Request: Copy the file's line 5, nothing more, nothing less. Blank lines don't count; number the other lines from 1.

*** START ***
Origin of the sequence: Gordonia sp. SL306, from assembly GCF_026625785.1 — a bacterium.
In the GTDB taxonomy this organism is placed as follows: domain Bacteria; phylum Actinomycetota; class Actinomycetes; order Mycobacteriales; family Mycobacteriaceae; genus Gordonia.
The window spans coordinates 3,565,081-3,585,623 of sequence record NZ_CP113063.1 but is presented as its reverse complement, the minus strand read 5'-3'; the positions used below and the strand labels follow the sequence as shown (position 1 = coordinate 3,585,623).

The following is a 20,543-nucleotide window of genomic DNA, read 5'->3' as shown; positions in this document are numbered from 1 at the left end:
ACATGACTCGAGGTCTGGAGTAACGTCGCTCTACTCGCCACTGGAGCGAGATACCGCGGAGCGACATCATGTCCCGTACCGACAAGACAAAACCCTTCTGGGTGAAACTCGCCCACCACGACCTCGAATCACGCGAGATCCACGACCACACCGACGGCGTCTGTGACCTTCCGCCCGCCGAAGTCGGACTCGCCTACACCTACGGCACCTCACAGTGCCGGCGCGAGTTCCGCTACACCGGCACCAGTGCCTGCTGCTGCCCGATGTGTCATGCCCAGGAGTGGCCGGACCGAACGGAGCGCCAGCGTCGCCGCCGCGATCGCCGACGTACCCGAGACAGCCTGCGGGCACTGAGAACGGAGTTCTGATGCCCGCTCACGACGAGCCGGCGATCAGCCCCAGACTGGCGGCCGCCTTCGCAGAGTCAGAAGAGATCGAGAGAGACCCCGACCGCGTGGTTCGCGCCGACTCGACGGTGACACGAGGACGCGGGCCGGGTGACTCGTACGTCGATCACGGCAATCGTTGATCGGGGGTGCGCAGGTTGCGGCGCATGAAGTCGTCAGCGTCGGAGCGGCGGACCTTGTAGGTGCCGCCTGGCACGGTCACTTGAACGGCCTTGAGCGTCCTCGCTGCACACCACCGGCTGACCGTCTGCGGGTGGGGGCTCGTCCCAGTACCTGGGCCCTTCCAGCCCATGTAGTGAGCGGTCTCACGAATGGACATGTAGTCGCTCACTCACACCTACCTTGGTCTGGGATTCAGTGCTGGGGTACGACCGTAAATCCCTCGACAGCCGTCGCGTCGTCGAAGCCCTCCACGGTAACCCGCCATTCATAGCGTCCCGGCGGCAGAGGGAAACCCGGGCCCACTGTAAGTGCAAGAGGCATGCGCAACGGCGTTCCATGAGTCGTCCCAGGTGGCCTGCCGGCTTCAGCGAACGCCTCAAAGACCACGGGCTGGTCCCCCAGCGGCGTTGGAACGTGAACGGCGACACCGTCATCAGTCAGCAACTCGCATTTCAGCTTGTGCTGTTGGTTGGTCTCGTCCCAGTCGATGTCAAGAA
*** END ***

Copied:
ACATGACTCGAGGTCTGGAGTAACGTCGCTCTACTCGCCACTGGAGCGAGATACCGCGGAGCGACATCATGTCCCGTACCGACAAGACAAAACCCTTCTGGGTGAAACTCGCCCACCACGACCTCGAATCACGCGAGATCCACGACCACACCGACGGCGTCTGTGACCTTCCGCCCGCCGAAGTCGGACTCGCCTACACCTACGGCACCTCACAGTGCCGGCGCGAGTTCCGCTACACCGGCACCAGTGCCTGCTGCTGCCCGATGTGTCATGCCCAGGAGTGGCCGGACCGAACGGAGCGCCAGCGTCGCCGCCGCGATCGCCGACGTACCCGAGACAGCCTGCGGGCACTGAGAACGGAGTTCTGATGCCCGCTCACGACGAGCCGGCGATCAGCCCCAGACTGGCGGCCGCCTTCGCAGAGTCAGAAGAGATCGAGAGAGACCCCGACCGCGTGGTTCGCGCCGACTCGACGGTGACACGAGGACGCGGGCCGGGTGACTCGTACGTCGATCACGGCAATCGTTGATCGGGGGTGCGCAGGTTGCGGCGCATGAAGTCGTCAGCGTCGGAGCGGCGGACCTTGTAGGTGCCGCCTGGCACGGTCACTTGAACGGCCTTGAGCGTCCTCGCTGCACACCACCGGCTGACCGTCTGCGGGTGGGGGCTCGTCCCAGTACCTGGGCCCTTCCAGCCCATGTAGTGAGCGGTCTCACGAATGGACATGTAGTCGCTCACTCACACCTACCTTGGTCTGGGATTCAGTGCTGGGGTACGACCGTAAATCCCTCGACAGCCGTCGCGTCGTCGAAGCCCTCCACGGTAACCCGCCATTCATAGCGTCCCGGCGGCAGAGGGAAACCCGGGCCCACTGTAAGTGCAAGAGGCATGCGCAACGGCGTTCCATGAGTCGTCCCAGGTGGCCTGCCGGCTTCAGCGAACGCCTCAAAGACCACGGGCTGGTCCCCCAGCGGCGTTGGAACGTGAACGGCGACACCGTCATCAGTCAGCAACTCGCATTTCAGCTTGTGCTGTTGGTTGGTCTCGTCCCAGTCGATGTCAAGAA